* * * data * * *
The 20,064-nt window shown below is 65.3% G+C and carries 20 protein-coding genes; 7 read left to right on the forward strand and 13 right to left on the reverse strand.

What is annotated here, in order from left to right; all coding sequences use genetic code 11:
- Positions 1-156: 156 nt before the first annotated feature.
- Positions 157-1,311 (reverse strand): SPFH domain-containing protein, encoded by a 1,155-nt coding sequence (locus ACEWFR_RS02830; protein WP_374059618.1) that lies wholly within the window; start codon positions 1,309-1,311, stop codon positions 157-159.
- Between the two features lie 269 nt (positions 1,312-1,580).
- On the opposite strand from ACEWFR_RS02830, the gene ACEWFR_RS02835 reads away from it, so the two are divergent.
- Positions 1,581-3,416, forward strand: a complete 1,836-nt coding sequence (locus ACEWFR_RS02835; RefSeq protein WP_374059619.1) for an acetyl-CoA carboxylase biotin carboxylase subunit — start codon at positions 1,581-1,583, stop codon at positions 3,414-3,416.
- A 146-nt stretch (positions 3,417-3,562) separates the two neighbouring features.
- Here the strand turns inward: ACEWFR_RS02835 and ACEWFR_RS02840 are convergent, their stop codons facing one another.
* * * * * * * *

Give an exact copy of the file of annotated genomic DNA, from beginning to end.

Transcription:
The 20,064-nt window shown below is 65.3% G+C and carries 20 protein-coding genes; 7 read left to right on the forward strand and 13 right to left on the reverse strand.

What is annotated here, in order from left to right; all coding sequences use genetic code 11:
- Positions 1-156: 156 nt before the first annotated feature.
- Positions 157-1,311 (reverse strand): SPFH domain-containing protein, encoded by a 1,155-nt coding sequence (locus ACEWFR_RS02830; protein WP_374059618.1) that lies wholly within the window; start codon positions 1,309-1,311, stop codon positions 157-159.
- Between the two features lie 269 nt (positions 1,312-1,580).
- On the opposite strand from ACEWFR_RS02830, the gene ACEWFR_RS02835 reads away from it, so the two are divergent.
- Positions 1,581-3,416, forward strand: a complete 1,836-nt coding sequence (locus ACEWFR_RS02835; RefSeq protein WP_374059619.1) for an acetyl-CoA carboxylase biotin carboxylase subunit — start codon at positions 1,581-1,583, stop codon at positions 3,414-3,416.
- A 146-nt stretch (positions 3,417-3,562) separates the two neighbouring features.
- Here the strand turns inward: ACEWFR_RS02835 and ACEWFR_RS02840 are convergent, their stop codons facing one another.